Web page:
This question seems focused purely on the applicant's educational experience while in college as opposed to part time work or extracurricular involvements (although if you excelled in the class room in spite of having numerous other commitments, this could be worth mentioning). This is your chance to go into some detail about why you chose your school and major and tell the admissions committee about your academic interests and educational milestones. A great essay will underscore an applicant's intelligence and work ethic, as well as incorporate some element of leadership angle in the event that he or she had a significant impact on the department or school as a whole. If you pursued a course of study that is in line with your work experience and/or career goals, this essay could also be a great intro to the rest of your file.

2. What are your three most substantial accomplishments and why do you view them as such?

This question isn't anything new. When selecting topics, keep in mind that the HBS adcom has a very results-oriented attitude, and that you'll want to select some examples that involve a lasting, positive impact you made on a project or organization. We would recommend that you lead with a recent professional accomplishment, and include a balanced sampling of examples from various jobs and outside activities.

3. Discuss a defining experience in your development as a leader. (slightly new question for this year)

Remember that it's best to use detailed examples whenever possible in your essays in order to make a strong impression on the reader. While one could concievable discuss his or her tenure in a certain role or position over time, the best response to this question will cover one specific event or instance. Make sure that you take care to set the scene and then fully describe your actions, as well as their results. Note that because this is a defining experience, something needs to change between the beginning and end of the story - your leadership skills. This being the case, it's likely that this essay will cover a very valuable lesson you have learned or a significant challenge you overcame. It would also be ideal to comment on the way this experience altered your perspective and has influenced your thought and actions since this time.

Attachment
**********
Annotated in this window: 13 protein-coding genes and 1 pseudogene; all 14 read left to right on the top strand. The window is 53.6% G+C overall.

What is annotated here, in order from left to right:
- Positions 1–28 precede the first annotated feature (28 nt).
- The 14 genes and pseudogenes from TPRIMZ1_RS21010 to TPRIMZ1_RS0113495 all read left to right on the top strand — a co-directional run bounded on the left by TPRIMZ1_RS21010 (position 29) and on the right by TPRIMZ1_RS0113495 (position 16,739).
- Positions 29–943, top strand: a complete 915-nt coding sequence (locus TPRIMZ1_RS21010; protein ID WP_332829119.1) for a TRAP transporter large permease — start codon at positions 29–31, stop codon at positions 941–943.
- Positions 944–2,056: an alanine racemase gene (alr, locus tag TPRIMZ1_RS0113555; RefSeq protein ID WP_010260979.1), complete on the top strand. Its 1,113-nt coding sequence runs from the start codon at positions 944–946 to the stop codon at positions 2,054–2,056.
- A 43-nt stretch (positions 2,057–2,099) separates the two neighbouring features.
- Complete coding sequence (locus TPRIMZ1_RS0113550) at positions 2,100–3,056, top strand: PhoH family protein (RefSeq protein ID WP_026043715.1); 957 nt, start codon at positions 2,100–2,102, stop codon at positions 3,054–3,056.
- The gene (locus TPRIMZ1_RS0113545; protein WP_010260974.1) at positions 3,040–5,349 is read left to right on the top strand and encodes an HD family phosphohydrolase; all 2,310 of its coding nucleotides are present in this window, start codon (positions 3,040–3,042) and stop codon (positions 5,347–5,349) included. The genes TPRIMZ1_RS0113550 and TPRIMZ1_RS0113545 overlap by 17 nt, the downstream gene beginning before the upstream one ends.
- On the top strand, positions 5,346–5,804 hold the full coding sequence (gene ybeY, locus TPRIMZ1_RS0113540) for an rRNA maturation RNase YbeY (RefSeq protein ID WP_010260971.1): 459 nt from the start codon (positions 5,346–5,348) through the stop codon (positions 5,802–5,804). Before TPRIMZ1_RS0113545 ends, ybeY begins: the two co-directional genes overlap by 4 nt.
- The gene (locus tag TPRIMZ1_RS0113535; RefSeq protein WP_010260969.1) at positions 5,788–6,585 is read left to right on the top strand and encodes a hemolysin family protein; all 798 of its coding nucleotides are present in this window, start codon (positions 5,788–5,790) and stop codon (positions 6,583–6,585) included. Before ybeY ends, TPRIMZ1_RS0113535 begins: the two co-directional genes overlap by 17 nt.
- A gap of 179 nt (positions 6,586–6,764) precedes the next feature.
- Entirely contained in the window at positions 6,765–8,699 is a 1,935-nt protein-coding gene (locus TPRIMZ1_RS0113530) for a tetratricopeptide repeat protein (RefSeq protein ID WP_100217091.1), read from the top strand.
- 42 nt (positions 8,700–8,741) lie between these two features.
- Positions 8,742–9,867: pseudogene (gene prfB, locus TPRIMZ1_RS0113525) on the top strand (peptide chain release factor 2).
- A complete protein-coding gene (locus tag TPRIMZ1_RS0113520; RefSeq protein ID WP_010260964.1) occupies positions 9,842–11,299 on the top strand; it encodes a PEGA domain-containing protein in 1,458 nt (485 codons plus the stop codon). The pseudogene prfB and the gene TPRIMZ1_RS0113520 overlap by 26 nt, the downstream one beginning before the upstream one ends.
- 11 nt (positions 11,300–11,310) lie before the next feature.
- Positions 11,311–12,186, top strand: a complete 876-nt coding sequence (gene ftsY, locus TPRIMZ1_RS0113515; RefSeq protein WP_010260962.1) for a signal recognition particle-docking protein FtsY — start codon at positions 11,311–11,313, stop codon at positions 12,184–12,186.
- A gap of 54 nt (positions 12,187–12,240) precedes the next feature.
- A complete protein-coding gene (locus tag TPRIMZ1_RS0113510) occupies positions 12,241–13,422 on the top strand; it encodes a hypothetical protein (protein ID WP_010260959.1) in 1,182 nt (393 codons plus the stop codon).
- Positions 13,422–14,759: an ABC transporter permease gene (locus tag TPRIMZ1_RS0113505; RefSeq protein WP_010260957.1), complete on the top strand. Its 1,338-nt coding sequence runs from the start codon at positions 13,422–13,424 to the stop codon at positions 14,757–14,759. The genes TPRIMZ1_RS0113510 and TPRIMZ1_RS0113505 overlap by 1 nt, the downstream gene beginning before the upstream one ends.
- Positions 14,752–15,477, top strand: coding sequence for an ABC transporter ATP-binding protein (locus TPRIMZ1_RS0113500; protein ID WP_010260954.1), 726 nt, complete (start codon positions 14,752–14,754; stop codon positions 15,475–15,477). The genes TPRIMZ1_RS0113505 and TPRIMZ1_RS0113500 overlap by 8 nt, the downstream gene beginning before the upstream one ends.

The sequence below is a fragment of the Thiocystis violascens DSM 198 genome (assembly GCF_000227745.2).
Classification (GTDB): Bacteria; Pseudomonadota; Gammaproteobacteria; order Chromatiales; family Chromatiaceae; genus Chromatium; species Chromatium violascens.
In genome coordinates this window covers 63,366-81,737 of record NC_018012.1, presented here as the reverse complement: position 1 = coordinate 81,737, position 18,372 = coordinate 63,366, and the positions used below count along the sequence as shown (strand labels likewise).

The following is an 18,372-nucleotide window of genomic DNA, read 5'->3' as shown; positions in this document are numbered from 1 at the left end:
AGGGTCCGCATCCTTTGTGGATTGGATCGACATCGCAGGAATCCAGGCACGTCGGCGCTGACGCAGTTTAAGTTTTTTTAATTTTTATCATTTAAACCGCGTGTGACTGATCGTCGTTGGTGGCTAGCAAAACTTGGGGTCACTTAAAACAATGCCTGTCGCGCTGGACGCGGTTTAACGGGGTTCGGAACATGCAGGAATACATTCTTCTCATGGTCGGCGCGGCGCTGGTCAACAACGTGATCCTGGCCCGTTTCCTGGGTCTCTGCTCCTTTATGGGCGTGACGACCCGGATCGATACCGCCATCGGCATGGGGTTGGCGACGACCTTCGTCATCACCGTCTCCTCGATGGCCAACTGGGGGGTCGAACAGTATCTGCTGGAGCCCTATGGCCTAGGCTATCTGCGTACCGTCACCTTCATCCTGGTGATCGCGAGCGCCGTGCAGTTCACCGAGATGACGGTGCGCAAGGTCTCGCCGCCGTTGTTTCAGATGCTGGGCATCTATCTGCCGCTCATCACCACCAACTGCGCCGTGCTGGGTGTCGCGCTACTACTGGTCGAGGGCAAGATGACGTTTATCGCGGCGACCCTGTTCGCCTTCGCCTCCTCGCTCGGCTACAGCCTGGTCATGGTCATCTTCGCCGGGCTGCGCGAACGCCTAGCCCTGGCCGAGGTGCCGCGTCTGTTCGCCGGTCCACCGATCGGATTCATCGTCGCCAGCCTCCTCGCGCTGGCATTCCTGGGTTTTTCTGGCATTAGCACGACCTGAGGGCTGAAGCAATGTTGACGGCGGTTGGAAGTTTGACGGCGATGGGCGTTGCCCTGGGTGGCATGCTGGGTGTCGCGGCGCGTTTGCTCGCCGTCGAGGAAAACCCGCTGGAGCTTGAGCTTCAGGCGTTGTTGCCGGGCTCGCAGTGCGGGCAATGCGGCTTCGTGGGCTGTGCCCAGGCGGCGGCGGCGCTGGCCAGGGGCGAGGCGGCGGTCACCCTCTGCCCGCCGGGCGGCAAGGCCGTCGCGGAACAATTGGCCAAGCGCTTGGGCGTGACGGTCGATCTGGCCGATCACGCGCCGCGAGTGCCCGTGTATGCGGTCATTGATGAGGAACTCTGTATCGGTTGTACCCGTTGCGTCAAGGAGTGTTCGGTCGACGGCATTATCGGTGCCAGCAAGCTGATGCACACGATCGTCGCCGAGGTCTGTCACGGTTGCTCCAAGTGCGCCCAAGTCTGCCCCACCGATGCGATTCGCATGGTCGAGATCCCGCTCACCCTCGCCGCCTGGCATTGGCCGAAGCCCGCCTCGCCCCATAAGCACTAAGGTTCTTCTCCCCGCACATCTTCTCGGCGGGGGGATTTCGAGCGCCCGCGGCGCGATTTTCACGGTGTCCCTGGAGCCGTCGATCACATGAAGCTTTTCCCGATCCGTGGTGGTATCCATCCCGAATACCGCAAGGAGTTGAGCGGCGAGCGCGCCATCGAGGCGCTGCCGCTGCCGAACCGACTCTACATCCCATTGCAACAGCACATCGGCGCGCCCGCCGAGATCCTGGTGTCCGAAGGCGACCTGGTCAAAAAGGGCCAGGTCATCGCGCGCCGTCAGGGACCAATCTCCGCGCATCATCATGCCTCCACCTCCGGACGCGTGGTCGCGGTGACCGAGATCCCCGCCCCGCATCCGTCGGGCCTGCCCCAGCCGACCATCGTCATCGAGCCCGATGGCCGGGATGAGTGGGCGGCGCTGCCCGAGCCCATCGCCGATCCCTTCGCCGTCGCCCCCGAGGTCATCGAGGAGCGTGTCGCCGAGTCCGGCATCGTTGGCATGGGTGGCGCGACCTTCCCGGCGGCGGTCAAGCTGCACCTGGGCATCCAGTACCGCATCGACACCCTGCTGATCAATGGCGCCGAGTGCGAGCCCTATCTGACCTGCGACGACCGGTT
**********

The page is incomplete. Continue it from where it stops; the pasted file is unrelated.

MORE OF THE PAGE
4. In your career, you will have to deal with many ethical issues. What are likely to be the most challenging and what is your plan for developing the competencies you will need to handle these issues effectively? (new question for this year)

In devising an answer to this question, stay focused on the importance to keep your discussion grounded in your experiences and objectives as opposed to writing generally and waxing philosophical. Unlike most ethics-oriented essay questions that focus on a dilemma you have already tackled, this one calls on applicants to be forward-looking and anticipate ones that they will encounter down the line. It seems like this could be a platform to expand upon one's career goals and comment on issues that are specific to a given function or industry. In explaining the compentencies that will equip you to handle these situations, it's possible for you to draw from past experiences dealing with such issues and comment that Harvard's specific curricular offerings and the diverse student body would be instrumental in solidifying and reinforcing your already sound principles.

5. What are your strengths and weaknesses as a leader? (slightly new question for this year)